Mad Cats is a cult comedy action horror, with just a hint of the Indiana Jones about it. The main character Taka’s brother is an archaeologist who went to Egypt investigating an ancient cat deity, and discovered something that pulled him into trouble of the worst kind. He wound up provoking a group of monster cats in human form, and now he’s paying the price, in captivity, witnessing their worst depredations as they hunt down and execute pet shop owners from all over.
Taka’s just mooching around in the trailer park, avoiding responsibility, when he gets the mysterious message describing his brother’s predicament, and explaining how to rescue him. Taka’s not the most ideal hero; he’s not too smart, and more than a little cowardly, but he’s all there is. His first attempt is only partially successful; he just gets away with the wooden box, but it turns out that the contents of the box are what the women keeping his brother captive crave most. Soon there are random killers chasing after him to get the box back. Each of this gang has their own special skills, personal weapons, and varying degrees of insanity.
During the first encounter with a pitchfork brandishing siren, Taka meets his first reluctant ally on this adventure, a homeless man named Takezo, who was only trying to protect his dinner (a can of cat food), and who winds up dragged into this fight for survival. It becomes something of a road trip as they keep dodging attackers, and it’s at the diner that they encounter the final member of their group, the equally feline and lethal Ayane, but who for some reason sides with them in trying to keep the box out of the gang’s hands, and to rescue Taka’s brother.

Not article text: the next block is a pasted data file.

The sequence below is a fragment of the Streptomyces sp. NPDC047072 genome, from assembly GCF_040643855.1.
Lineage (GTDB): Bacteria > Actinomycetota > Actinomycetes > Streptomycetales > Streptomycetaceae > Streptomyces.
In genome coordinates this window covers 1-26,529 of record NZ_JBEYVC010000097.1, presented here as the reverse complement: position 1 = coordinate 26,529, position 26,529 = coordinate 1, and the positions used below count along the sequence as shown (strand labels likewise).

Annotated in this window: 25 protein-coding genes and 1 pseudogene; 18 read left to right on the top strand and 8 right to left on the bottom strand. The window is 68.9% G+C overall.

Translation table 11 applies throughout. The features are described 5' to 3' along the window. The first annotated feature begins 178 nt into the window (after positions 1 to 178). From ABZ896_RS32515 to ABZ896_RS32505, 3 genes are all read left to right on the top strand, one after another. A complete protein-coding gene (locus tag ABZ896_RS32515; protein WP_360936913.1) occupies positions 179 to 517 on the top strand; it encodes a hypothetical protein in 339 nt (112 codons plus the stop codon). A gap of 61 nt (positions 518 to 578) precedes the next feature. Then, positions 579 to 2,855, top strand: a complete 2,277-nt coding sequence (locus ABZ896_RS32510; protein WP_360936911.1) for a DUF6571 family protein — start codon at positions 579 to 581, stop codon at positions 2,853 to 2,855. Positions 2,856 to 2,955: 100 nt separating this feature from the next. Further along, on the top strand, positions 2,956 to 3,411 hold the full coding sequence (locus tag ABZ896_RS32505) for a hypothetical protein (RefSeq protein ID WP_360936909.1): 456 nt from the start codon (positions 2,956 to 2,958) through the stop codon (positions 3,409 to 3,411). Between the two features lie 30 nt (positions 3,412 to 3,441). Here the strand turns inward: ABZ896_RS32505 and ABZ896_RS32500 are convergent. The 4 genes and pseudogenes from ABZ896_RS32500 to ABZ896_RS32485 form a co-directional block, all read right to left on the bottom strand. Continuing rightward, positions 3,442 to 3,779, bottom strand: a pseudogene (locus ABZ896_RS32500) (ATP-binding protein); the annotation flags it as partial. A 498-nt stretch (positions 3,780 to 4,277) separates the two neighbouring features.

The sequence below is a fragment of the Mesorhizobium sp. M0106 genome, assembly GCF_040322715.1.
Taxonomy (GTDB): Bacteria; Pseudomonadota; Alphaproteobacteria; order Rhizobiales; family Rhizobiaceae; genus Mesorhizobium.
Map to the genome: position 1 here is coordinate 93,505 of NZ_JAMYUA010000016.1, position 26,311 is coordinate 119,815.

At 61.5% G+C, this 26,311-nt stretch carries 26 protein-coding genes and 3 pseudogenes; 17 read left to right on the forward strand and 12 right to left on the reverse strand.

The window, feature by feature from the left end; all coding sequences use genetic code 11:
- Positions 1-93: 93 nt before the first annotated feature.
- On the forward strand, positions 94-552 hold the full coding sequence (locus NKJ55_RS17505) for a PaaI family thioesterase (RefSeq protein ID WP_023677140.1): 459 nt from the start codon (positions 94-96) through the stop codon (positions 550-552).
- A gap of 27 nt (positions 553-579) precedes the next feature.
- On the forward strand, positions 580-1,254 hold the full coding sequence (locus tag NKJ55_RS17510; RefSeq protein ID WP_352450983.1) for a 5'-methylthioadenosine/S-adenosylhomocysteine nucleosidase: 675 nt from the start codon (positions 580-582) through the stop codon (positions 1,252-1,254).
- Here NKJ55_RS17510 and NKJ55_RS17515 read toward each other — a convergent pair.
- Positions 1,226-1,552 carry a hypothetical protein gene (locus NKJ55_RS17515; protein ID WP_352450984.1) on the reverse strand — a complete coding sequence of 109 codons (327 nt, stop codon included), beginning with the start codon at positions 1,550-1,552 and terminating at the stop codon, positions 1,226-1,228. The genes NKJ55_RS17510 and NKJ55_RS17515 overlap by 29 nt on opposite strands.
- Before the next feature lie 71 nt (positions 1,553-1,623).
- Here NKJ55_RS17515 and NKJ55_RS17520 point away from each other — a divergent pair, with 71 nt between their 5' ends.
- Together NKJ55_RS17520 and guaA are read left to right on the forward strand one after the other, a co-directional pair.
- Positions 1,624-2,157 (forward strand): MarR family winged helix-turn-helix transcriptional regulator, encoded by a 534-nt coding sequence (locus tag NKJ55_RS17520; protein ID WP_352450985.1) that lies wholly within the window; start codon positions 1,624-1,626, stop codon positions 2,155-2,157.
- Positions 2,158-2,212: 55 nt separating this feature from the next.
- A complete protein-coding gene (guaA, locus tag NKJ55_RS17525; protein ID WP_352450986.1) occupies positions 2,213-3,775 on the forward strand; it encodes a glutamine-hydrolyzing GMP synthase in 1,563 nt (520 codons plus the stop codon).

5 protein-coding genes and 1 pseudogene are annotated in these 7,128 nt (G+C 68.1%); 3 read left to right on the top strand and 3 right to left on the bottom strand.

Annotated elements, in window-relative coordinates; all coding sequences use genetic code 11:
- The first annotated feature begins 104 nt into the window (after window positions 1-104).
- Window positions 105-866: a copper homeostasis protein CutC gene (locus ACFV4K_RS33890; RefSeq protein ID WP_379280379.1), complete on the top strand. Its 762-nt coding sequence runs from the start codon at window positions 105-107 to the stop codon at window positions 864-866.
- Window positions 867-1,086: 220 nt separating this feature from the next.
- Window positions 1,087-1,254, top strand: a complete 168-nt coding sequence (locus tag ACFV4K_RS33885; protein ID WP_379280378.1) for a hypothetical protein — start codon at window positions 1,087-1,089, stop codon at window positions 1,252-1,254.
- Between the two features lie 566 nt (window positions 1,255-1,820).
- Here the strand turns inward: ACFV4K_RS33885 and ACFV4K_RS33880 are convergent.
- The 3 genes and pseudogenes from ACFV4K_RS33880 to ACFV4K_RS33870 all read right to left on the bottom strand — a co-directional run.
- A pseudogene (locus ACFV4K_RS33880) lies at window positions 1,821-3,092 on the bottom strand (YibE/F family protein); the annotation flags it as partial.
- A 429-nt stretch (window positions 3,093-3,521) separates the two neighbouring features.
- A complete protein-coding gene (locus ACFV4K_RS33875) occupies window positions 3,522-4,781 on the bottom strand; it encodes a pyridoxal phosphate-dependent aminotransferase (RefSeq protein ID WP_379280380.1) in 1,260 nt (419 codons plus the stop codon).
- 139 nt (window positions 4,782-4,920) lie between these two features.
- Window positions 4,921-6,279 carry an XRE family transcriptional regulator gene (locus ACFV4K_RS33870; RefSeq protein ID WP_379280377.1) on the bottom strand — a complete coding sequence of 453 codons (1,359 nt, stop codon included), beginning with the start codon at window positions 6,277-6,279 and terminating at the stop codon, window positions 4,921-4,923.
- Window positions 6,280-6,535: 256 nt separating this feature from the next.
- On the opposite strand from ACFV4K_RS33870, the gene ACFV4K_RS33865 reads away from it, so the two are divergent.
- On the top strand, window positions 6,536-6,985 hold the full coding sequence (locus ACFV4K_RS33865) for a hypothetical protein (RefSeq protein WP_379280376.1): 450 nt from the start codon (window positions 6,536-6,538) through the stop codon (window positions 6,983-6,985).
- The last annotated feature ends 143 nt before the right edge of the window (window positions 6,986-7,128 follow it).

There are plenty of confrontations and fights with the various mad cats sent out by their leader to retrieve the box, but it’s all leading to a finale back at that mansion, which for a moment suggests a fight sequence akin to that stairway fight in The Matrix Reloaded, before the budget injects a note of common sense. Bad-ass female characters, milquetoast males, some skilfully choreographed action, a surprisingly effective story, and no little humour makes Mad Cats a great way to kick off 2024. Put this on your must buy list and you won’t be disappointed.
Mad Cats is available from Terracotta, from Arrow Films, and from mainstream retailers.